At some point in time, most of us have had a 'Charlie horse' or muscle cramp. In fact, 50% of
adults over the age of 50 suffer from night cramps.
Many of us have had problems associated with dizziness from time to time and have
not thought much about it. But when dizziness happens frequently, lasts a long time, or is
severe, it definitely gets our attention and forces us to get it checked out.
This certainly is a provoking question! Interestingly, there appears to be some
fairly convincing evidence that intermittent fasting can have a dramatic effect on both
diabetes management (and possibly play a role in preventing the condition) in addition
to increasing longevity.
Last month, we discussed four factors that increase a woman's risk for back pain: a wider
pelvis (resulting in greater pelvic instability due to knock-knee effect); breast size, mass, and
weight; hormone levels and variability during menstruation and menopause;
Back pain can become both more frequent and more intense as a pregnancy enters
into the second and (especially) the third trimester. This is because the biomechanical
changes that accompany pregnancy occur too fast for the body to properly adapt.
Primarily, chiropractic focuses on the diagnosis and treatment of neuromuscular disorders with an
emphasis on treatment utilizing manual adjustments and other types of manipulation and/or mobilization
of the spine. Chiropractic is classified as a form of primary care, as anyone can choose to see a doctor of
chiropractic without a referral.
When looking at the neck from the left side, the cervical curve should look "C-shaped",
or lordotic. This develops when infants learn to lift and hold their head up while laying on their
stomach and continues to progress when a child starts moving around on all fours.
We all know it's smart to write down our symptoms before a visit to our healthcare provider, but most
of us simply don't take the time. In many cases, it may be only subtle symptoms that trigger a proper
diagnosis. This is certainly true when it comes to stroke.
There are basically two types of stroke: hemorrhagic stroke and ischemic stroke. A ruptured aneurism,
Due to bipedal locomotion (walking around on two legs), foot and ankle problems have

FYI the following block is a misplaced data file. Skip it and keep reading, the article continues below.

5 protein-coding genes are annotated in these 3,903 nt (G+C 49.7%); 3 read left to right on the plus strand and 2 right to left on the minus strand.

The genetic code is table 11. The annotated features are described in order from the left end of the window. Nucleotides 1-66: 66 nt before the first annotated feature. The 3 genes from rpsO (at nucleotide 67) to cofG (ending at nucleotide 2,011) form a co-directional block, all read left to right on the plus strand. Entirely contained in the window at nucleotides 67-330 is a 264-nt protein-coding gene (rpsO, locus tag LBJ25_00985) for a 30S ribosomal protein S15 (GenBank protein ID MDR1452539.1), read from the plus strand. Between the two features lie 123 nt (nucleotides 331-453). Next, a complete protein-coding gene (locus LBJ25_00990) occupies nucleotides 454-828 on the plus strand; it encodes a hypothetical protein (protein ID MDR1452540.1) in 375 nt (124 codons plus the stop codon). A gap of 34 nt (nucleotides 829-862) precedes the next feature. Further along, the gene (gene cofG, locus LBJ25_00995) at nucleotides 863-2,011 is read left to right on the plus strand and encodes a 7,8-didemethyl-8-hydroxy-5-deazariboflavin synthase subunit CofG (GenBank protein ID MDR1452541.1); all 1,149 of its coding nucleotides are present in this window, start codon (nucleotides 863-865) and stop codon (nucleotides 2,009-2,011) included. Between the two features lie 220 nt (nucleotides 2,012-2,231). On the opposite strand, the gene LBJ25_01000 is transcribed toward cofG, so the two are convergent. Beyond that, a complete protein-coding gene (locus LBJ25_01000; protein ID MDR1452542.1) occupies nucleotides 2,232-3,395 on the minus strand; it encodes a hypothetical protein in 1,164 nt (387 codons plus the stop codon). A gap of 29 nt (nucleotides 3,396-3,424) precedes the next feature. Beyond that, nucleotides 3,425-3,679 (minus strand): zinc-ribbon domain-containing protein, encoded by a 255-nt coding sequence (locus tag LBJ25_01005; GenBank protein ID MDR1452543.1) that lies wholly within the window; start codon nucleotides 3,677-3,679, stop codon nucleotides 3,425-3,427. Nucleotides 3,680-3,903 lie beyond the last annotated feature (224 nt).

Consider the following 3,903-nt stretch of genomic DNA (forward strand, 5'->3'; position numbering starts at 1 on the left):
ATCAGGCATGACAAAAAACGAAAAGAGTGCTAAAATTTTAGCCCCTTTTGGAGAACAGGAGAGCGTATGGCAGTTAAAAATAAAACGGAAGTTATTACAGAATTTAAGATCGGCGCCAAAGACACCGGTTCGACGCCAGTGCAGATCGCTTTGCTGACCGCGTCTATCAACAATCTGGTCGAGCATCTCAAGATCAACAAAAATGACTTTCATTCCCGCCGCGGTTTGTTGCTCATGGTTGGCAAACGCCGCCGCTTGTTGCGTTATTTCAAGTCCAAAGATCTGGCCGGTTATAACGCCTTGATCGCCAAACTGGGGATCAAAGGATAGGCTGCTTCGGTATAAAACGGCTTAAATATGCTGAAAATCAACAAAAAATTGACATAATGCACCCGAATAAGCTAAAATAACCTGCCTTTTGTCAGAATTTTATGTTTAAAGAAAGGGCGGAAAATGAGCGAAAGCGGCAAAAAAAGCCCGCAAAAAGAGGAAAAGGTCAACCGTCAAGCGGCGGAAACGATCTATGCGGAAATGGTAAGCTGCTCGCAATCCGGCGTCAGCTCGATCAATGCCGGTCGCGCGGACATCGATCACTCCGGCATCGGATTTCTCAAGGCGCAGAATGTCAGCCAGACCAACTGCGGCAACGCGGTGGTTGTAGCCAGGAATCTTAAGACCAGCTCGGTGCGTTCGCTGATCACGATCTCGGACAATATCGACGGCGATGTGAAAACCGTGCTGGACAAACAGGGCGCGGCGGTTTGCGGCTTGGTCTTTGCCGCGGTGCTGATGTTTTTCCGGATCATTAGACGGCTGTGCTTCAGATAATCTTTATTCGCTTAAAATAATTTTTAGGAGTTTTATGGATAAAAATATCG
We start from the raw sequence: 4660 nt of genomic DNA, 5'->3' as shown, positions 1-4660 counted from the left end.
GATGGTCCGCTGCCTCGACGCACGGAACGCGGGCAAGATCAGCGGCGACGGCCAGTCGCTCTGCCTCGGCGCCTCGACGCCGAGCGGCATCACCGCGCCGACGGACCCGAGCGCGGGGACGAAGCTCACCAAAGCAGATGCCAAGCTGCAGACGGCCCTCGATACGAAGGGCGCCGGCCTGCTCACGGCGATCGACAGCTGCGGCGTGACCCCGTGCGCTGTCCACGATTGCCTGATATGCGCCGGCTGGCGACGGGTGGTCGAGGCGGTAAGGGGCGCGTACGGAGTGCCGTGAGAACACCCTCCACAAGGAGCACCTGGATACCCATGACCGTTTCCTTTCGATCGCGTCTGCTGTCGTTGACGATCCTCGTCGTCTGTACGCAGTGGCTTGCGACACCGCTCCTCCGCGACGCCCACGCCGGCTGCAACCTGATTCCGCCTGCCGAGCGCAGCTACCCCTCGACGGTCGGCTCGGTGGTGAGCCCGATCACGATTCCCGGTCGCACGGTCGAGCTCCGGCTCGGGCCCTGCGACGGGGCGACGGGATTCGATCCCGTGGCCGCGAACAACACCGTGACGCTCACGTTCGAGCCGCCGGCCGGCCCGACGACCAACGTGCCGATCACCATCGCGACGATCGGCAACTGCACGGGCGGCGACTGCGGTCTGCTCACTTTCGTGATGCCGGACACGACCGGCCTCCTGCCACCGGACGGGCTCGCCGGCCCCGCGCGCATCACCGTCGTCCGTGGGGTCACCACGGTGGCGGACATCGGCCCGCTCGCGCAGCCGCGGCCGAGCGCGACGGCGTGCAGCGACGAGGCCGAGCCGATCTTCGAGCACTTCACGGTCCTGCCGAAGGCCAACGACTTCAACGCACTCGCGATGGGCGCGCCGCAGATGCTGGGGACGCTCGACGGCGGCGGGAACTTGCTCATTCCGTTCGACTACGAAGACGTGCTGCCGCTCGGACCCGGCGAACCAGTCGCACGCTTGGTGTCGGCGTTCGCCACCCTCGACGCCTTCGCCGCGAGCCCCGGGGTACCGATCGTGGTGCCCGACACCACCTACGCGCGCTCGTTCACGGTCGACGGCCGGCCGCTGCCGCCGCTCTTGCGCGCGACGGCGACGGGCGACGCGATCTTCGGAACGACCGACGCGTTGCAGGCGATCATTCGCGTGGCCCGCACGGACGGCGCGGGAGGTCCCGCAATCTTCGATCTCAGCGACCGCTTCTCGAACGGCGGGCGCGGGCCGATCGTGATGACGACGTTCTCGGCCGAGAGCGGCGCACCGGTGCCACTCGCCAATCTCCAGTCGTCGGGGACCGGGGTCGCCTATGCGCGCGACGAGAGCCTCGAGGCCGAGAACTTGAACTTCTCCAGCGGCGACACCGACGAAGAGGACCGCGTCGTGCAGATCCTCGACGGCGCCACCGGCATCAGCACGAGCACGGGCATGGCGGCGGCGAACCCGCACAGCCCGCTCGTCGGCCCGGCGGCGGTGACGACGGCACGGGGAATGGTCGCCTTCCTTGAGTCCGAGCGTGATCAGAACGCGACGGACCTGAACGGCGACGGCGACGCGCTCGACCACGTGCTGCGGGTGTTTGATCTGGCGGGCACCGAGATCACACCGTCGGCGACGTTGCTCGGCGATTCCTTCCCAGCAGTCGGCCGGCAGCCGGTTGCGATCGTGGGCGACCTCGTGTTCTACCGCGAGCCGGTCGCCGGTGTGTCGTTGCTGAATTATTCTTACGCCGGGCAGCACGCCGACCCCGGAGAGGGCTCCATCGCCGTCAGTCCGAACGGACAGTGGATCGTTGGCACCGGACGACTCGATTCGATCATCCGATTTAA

the potential to affect EVERYTHING above the feet-even the knees!
When analyzing the way we walk (also known as our gait), we find when the heel strike
takes place, the heel and foot motion causes "supination" or the rolling OUT of the ankle. As the
unloaded leg begins to swing forwards,
High-Intensity Interval Training - What Is That?
High-intensity interval training (HIIT) is characterized by 30-60 second bouts of high-intensity output followed by a very low-intensity exercise (like walking or slow pedaling) which allows one's heart rate and breathing to recover before the next high- intensity segment.
Carpal tunnel syndrome (CTS) can be an extremely painful and activity-limiting condition. It
affects many people of all ages and genders, though women are affected more often than men. But
how do you know if what you are suffering from is truly CTS or if it's another condition that's
producing the symptoms in your hand or wrist?
The connection between our sinuses and headaches is well established, but what about the relationship
between neck pain and our sinuses? Is there a connection?
Sinusitis is very common in the spring when pollen counts are high and times when the cold and flu
are rampant. It usually manifests with a clear runny nose and pain over the affected sinuses and other
"histamine" related symptoms (watery eyes, sneezing, etc.).
Have you ever wondered what actually happens when a player on your favorite sports
team has a knee injury? Why is this so common, and why is the knee more vulnerable than the
ankle or hip?
Carpal tunnel syndrome (CTS) often responds well to non-surgical care and there is good
evidence supporting chiropractic treatment for CTS. But the question frequently arises, "When
should I consider surgery for my CTS?" Let's take a look...
Low back pain (LBP) from a herniated disk often leads to surgical intervention. However, there
are patients with this painful malady who can successfully "ride it out" and repeat MRI imaging six to
twelve months later often fails to show little, if any, evidence of the original herniated disk that was
initially very obvious. How is this possible?